Ten stories of Macabre Mystery by the creator of the famous Dr. Fu Manchu. Includes the excellent ghost story Tcheriapin and a creeping hand story called The Hand of Mandarin Qung.
"Take him back," he ordered.
Jim Poland being returned to his cell, Kerry, as the door closed behind the prisoner and his guard, stared across at Durham where he stood beside the table.
"An old hand," he said. "But there's another way." He glanced at the officer in charge. "Hold him till the morning. He'll prove useful."
From his waistcoat pocket he took out a slip of chewing gum, unwrapped it, and placed the mint-flavoured wafer between his large white teeth. He bit upon it savagely, settled his hat upon his head, and, turning, walked toward the door. In the doorway he paused.
"Come with me, Durham," he said. "I am leaving the conduct of the case entirely in your hands from now onward."
Detective Durham looked surprised and not a little anxious.
"I am doing so for two reasons," continued the Chief Inspector. "These two reasons I shall now explain."
THE SECRET TREASURE-HOUSE
Unlike its sister colony in New York, there a
Sax Rohmer's Chinatown stories have beem a guilty pleasure for years. Sad that he always gets the blame, unfairly, for the "yellow peril" paranoia but, in fact, Jack London did far more to stoke it up with ""The Unparalleled Invasion" published in 1914. Rohmer's view of the Chinese was pretty benign compared with London's; who thought China should be sanitized or cleansed of all Chinamen, with China repopulated by civilized white Americans!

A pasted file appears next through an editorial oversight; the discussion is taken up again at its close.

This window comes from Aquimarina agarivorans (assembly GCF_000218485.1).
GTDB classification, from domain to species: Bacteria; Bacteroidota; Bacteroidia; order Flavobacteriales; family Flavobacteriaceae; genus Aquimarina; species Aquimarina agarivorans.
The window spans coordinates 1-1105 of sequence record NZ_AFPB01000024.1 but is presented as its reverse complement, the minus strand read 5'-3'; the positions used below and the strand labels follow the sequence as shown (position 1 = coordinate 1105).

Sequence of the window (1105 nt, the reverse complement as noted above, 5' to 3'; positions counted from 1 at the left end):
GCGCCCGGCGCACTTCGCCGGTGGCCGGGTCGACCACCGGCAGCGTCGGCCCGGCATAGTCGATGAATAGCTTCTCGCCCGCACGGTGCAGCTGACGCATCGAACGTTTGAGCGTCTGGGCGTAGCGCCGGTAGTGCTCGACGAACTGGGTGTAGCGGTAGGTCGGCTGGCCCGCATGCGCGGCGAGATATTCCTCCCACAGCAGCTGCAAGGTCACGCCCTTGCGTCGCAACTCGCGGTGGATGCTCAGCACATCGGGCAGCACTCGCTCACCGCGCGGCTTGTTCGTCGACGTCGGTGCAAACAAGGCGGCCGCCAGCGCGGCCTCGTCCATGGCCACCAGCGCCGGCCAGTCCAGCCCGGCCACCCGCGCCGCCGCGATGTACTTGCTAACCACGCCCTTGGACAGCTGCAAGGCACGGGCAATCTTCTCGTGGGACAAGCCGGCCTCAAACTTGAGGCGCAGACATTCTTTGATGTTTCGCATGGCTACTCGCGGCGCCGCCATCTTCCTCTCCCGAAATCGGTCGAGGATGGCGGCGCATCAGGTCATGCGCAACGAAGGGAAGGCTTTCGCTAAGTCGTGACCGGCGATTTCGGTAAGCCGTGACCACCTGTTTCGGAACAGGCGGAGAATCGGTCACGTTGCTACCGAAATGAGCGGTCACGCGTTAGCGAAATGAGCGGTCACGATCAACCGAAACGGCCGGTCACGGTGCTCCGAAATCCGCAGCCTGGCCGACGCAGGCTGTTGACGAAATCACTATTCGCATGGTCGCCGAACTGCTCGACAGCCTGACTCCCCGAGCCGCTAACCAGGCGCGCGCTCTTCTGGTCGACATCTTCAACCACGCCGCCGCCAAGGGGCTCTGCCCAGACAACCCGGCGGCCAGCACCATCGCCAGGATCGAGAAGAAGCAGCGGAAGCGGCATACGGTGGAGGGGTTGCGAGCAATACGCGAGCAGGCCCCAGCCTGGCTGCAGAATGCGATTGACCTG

Well, the author is hard on oriental
cultures, but that is a flaw of the times, specially on pulp fiction.
He is NOT as hard on the chinese as
R. Sabatini is on the Spanish.
Besides, considering how dumb the heroes, the police, and the british in general are portrayed, one might
say Sax Rohmer is hard on the british, too...
Also, Sax Rohmer has much more imagination and style than Sabatini.
These mysteries arent difficult to solve. The only people in the stories are the detective, the victim and the villains. No bother with any red herrings here. The stories are remarkable for shameless racism and hatred of the Chinese. If a Chinese person didnt happen to do it and is killed, it is seen as justified capital punishment without the expensive red tape of a trial. All the Chinese are sneaky caricatures in this writer's world. If it werent for the peek through the window into the prejudice of another era, these would be of no interest to me. The term 'oppression document' might well have been coined to describe this book.